Are you and your spouse keeping financial secrets?

It's happening everywhere. Stress levels are on the rise. What we know is that during times of pressure and stress, men isolate and women connect. Many men, during these stressful times, are isolating. They are putting on a brave face, even as their work worlds crumble around them. In some of the saddest cases we've seen, the distress and fear of failure, layoffs and social isolation have led to heart attacks, strokes and even suicides. Literally, the financial crisis is breaking hearts, according to

If you're like me, working in a family business, side-by-side with your spouse, it's a great time to make sure you're on the same page. On the same POSITIVE page. Have a survival plan, and take action. Together. Today's New York Times' article Resilient in Hard Times: Family Business focuses on the positive power of fighting the recession as a family team. It's not easy, but it's certainly better than having to go it alone. As the article points out, of the nation's seven million businesses employing 100 or fewer workers, 20 percent are owned and operated by more than one family member. Go team, go family!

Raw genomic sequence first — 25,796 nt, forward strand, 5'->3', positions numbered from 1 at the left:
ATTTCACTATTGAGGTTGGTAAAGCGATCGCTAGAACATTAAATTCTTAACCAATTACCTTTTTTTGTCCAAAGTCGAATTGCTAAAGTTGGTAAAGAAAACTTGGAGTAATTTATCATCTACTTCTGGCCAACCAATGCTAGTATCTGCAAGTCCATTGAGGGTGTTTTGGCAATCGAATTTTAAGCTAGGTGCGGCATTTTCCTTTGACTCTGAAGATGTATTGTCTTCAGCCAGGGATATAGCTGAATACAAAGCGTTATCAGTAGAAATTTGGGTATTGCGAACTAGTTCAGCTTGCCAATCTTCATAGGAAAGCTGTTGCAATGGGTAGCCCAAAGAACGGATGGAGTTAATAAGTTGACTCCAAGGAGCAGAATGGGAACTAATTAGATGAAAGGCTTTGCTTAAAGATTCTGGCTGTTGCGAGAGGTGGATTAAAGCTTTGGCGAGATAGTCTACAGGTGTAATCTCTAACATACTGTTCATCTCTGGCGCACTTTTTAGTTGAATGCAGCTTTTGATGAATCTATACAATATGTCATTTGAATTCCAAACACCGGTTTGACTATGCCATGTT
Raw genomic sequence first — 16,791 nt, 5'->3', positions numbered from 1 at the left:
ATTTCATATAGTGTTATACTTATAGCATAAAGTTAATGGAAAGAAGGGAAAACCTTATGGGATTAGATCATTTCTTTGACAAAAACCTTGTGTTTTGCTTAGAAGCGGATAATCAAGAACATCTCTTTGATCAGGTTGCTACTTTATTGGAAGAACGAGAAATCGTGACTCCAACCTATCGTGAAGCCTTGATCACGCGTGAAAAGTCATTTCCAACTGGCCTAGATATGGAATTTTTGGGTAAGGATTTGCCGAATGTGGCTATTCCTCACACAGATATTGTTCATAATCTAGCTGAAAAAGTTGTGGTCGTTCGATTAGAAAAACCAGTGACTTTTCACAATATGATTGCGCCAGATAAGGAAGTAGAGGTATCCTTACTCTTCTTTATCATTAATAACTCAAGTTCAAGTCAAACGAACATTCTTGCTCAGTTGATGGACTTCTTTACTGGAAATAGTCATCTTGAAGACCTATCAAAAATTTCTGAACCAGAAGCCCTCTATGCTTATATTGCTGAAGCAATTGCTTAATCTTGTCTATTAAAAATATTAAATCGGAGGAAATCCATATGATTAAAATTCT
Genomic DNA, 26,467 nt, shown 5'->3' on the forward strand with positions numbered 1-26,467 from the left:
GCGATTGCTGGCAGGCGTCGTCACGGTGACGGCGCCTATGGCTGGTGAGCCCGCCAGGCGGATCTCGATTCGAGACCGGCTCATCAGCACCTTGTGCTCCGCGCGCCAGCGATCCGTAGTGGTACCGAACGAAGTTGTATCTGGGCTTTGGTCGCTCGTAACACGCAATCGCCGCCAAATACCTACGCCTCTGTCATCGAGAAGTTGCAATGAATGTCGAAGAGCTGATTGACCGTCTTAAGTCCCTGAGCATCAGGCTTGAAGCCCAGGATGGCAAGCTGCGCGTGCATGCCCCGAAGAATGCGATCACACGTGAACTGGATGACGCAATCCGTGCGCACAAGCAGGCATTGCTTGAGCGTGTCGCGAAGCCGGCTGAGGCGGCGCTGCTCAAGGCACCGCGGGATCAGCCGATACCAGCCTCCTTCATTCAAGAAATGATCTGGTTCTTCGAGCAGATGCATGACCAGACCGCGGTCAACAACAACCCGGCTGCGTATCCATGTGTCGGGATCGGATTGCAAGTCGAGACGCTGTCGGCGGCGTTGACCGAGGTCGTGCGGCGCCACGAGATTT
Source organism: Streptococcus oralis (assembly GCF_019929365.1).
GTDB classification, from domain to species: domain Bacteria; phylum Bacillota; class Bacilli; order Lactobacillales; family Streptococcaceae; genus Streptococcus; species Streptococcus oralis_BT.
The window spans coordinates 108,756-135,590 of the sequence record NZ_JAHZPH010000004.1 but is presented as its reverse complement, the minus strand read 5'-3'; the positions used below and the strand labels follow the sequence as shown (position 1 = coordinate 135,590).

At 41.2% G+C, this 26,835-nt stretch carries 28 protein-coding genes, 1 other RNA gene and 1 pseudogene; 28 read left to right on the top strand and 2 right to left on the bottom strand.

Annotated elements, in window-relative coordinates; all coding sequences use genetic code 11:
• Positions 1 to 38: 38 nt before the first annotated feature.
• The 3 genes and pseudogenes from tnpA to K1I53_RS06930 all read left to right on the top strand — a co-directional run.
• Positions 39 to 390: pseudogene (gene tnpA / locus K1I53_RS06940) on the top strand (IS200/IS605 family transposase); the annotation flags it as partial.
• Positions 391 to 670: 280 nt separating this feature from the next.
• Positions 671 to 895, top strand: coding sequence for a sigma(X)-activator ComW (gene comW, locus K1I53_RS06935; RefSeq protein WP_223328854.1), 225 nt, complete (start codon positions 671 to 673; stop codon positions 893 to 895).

If you don't work with your spouse in a family business, do you actually know how much stress your partner is under? Do you share the realities of your household finances? If you're a person who let's your partner "handle" all the finances, isn't it time to get involved? Educating yourself isn't just smart, it's necessary to be a team. It may not be easy, and it may not be pretty right now, but in the long run, knowing the realities of your finances is empowering.

Use the harsh realities of these financial times to grow closer and deepen your connection. Sharing your finances and creating a plan together will go a long way to helping you both feel more positive and less overwhelmed. And, healthier.